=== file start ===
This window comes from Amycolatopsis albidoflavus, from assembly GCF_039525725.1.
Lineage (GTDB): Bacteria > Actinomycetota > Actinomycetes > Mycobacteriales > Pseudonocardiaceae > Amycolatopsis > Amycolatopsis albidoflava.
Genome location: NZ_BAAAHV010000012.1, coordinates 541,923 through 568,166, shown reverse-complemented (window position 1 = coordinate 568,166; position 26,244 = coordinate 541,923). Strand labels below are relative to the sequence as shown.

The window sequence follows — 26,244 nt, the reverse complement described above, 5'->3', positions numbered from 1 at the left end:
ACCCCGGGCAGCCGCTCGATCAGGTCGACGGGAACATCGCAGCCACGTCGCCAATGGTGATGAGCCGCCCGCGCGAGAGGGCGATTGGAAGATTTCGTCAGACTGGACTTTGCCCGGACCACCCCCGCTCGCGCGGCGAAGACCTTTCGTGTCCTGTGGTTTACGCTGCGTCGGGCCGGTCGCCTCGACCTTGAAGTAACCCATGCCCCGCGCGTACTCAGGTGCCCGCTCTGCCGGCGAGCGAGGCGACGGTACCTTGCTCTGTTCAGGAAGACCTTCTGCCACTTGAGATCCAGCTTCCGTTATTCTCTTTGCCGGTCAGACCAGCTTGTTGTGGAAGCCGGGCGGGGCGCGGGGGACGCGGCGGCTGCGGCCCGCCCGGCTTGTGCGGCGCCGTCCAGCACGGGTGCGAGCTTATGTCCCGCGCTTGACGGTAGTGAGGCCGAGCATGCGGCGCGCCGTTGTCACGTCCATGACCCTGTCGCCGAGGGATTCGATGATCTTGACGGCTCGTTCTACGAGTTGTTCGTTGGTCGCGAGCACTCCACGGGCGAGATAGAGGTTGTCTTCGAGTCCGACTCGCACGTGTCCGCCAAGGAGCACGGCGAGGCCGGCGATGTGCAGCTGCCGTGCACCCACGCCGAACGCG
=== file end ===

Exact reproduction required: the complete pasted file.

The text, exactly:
This window comes from Amycolatopsis albidoflavus, from assembly GCF_039525725.1.
Lineage (GTDB): Bacteria > Actinomycetota > Actinomycetes > Mycobacteriales > Pseudonocardiaceae > Amycolatopsis > Amycolatopsis albidoflava.
Genome location: NZ_BAAAHV010000012.1, coordinates 541,923 through 568,166, shown reverse-complemented (window position 1 = coordinate 568,166; position 26,244 = coordinate 541,923). Strand labels below are relative to the sequence as shown.

The window sequence follows — 26,244 nt, the reverse complement described above, 5'->3', positions numbered from 1 at the left end:
ACCCCGGGCAGCCGCTCGATCAGGTCGACGGGAACATCGCAGCCACGTCGCCAATGGTGATGAGCCGCCCGCGCGAGAGGGCGATTGGAAGATTTCGTCAGACTGGACTTTGCCCGGACCACCCCCGCTCGCGCGGCGAAGACCTTTCGTGTCCTGTGGTTTACGCTGCGTCGGGCCGGTCGCCTCGACCTTGAAGTAACCCATGCCCCGCGCGTACTCAGGTGCCCGCTCTGCCGGCGAGCGAGGCGACGGTACCTTGCTCTGTTCAGGAAGACCTTCTGCCACTTGAGATCCAGCTTCCGTTATTCTCTTTGCCGGTCAGACCAGCTTGTTGTGGAAGCCGGGCGGGGCGCGGGGGACGCGGCGGCTGCGGCCCGCCCGGCTTGTGCGGCGCCGTCCAGCACGGGTGCGAGCTTATGTCCCGCGCTTGACGGTAGTGAGGCCGAGCATGCGGCGCGCCGTTGTCACGTCCATGACCCTGTCGCCGAGGGATTCGATGATCTTGACGGCTCGTTCTACGAGTTGTTCGTTGGTCGCGAGCACTCCACGGGCGAGATAGAGGTTGTCTTCGAGTCCGACTCGCACGTGTCCGCCAAGGAGCACGGCGAGGCCGGCGATGTGCAGCTGCCGTGCACCCACGCCGAACGCG